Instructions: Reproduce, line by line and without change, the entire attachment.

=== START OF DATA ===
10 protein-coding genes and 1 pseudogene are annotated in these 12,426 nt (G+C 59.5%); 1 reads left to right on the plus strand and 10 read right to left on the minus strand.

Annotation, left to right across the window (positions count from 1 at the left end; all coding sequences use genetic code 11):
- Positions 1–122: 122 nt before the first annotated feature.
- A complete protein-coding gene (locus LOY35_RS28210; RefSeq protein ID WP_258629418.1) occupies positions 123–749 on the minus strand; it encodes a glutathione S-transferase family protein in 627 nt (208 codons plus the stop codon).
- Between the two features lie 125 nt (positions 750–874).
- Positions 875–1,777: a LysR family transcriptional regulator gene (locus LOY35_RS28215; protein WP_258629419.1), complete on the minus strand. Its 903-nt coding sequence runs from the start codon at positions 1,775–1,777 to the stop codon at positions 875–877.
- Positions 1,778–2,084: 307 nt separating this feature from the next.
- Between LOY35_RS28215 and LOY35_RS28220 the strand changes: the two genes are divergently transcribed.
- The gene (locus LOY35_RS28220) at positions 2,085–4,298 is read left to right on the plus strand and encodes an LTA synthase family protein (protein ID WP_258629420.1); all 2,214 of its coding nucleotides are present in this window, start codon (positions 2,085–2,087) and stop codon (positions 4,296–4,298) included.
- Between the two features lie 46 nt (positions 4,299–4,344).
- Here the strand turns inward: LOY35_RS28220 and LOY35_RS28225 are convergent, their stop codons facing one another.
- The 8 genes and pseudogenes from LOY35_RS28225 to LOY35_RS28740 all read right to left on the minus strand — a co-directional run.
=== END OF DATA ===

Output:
10 protein-coding genes and 1 pseudogene are annotated in these 12,426 nt (G+C 59.5%); 1 reads left to right on the plus strand and 10 read right to left on the minus strand.

Annotation, left to right across the window (positions count from 1 at the left end; all coding sequences use genetic code 11):
- Positions 1–122: 122 nt before the first annotated feature.
- A complete protein-coding gene (locus LOY35_RS28210; RefSeq protein ID WP_258629418.1) occupies positions 123–749 on the minus strand; it encodes a glutathione S-transferase family protein in 627 nt (208 codons plus the stop codon).
- Between the two features lie 125 nt (positions 750–874).
- Positions 875–1,777: a LysR family transcriptional regulator gene (locus LOY35_RS28215; protein WP_258629419.1), complete on the minus strand. Its 903-nt coding sequence runs from the start codon at positions 1,775–1,777 to the stop codon at positions 875–877.
- Positions 1,778–2,084: 307 nt separating this feature from the next.
- Between LOY35_RS28215 and LOY35_RS28220 the strand changes: the two genes are divergently transcribed.
- The gene (locus LOY35_RS28220) at positions 2,085–4,298 is read left to right on the plus strand and encodes an LTA synthase family protein (protein ID WP_258629420.1); all 2,214 of its coding nucleotides are present in this window, start codon (positions 2,085–2,087) and stop codon (positions 4,296–4,298) included.
- Between the two features lie 46 nt (positions 4,299–4,344).
- Here the strand turns inward: LOY35_RS28220 and LOY35_RS28225 are convergent, their stop codons facing one another.
- The 8 genes and pseudogenes from LOY35_RS28225 to LOY35_RS28740 all read right to left on the minus strand — a co-directional run.